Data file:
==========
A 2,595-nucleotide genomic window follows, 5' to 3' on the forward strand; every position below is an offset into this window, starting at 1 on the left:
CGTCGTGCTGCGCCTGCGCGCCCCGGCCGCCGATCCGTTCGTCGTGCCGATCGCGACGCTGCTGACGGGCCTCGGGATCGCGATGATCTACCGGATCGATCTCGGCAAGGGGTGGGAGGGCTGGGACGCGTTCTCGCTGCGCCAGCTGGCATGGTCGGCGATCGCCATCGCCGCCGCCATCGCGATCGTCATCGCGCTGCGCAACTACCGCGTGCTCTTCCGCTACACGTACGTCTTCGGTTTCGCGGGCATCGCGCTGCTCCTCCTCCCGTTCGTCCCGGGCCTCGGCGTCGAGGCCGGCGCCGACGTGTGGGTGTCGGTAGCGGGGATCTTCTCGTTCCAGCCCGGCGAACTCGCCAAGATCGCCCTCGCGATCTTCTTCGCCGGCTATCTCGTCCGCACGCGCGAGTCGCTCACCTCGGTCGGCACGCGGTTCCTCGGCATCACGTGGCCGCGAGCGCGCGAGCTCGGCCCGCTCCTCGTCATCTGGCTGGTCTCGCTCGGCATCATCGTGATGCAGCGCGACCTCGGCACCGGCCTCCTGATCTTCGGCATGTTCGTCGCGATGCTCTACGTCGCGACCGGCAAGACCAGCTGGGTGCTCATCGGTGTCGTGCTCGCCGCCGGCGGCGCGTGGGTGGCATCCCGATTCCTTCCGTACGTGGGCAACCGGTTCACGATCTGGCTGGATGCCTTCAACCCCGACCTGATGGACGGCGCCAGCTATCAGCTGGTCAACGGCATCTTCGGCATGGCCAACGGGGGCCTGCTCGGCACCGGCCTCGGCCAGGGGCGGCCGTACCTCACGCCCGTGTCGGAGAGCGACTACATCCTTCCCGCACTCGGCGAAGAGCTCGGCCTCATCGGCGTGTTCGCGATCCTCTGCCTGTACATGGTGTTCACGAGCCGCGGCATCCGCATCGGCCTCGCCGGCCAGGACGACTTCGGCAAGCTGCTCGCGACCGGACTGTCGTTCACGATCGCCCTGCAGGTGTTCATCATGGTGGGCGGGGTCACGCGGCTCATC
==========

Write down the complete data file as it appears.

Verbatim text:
A 2,595-nucleotide genomic window follows, 5' to 3' on the forward strand; every position below is an offset into this window, starting at 1 on the left:
CGTCGTGCTGCGCCTGCGCGCCCCGGCCGCCGATCCGTTCGTCGTGCCGATCGCGACGCTGCTGACGGGCCTCGGGATCGCGATGATCTACCGGATCGATCTCGGCAAGGGGTGGGAGGGCTGGGACGCGTTCTCGCTGCGCCAGCTGGCATGGTCGGCGATCGCCATCGCCGCCGCCATCGCGATCGTCATCGCGCTGCGCAACTACCGCGTGCTCTTCCGCTACACGTACGTCTTCGGTTTCGCGGGCATCGCGCTGCTCCTCCTCCCGTTCGTCCCGGGCCTCGGCGTCGAGGCCGGCGCCGACGTGTGGGTGTCGGTAGCGGGGATCTTCTCGTTCCAGCCCGGCGAACTCGCCAAGATCGCCCTCGCGATCTTCTTCGCCGGCTATCTCGTCCGCACGCGCGAGTCGCTCACCTCGGTCGGCACGCGGTTCCTCGGCATCACGTGGCCGCGAGCGCGCGAGCTCGGCCCGCTCCTCGTCATCTGGCTGGTCTCGCTCGGCATCATCGTGATGCAGCGCGACCTCGGCACCGGCCTCCTGATCTTCGGCATGTTCGTCGCGATGCTCTACGTCGCGACCGGCAAGACCAGCTGGGTGCTCATCGGTGTCGTGCTCGCCGCCGGCGGCGCGTGGGTGGCATCCCGATTCCTTCCGTACGTGGGCAACCGGTTCACGATCTGGCTGGATGCCTTCAACCCCGACCTGATGGACGGCGCCAGCTATCAGCTGGTCAACGGCATCTTCGGCATGGCCAACGGGGGCCTGCTCGGCACCGGCCTCGGCCAGGGGCGGCCGTACCTCACGCCCGTGTCGGAGAGCGACTACATCCTTCCCGCACTCGGCGAAGAGCTCGGCCTCATCGGCGTGTTCGCGATCCTCTGCCTGTACATGGTGTTCACGAGCCGCGGCATCCGCATCGGCCTCGCCGGCCAGGACGACTTCGGCAAGCTGCTCGCGACCGGACTGTCGTTCACGATCGCCCTGCAGGTGTTCATCATGGTGGGCGGGGTCACGCGGCTCATC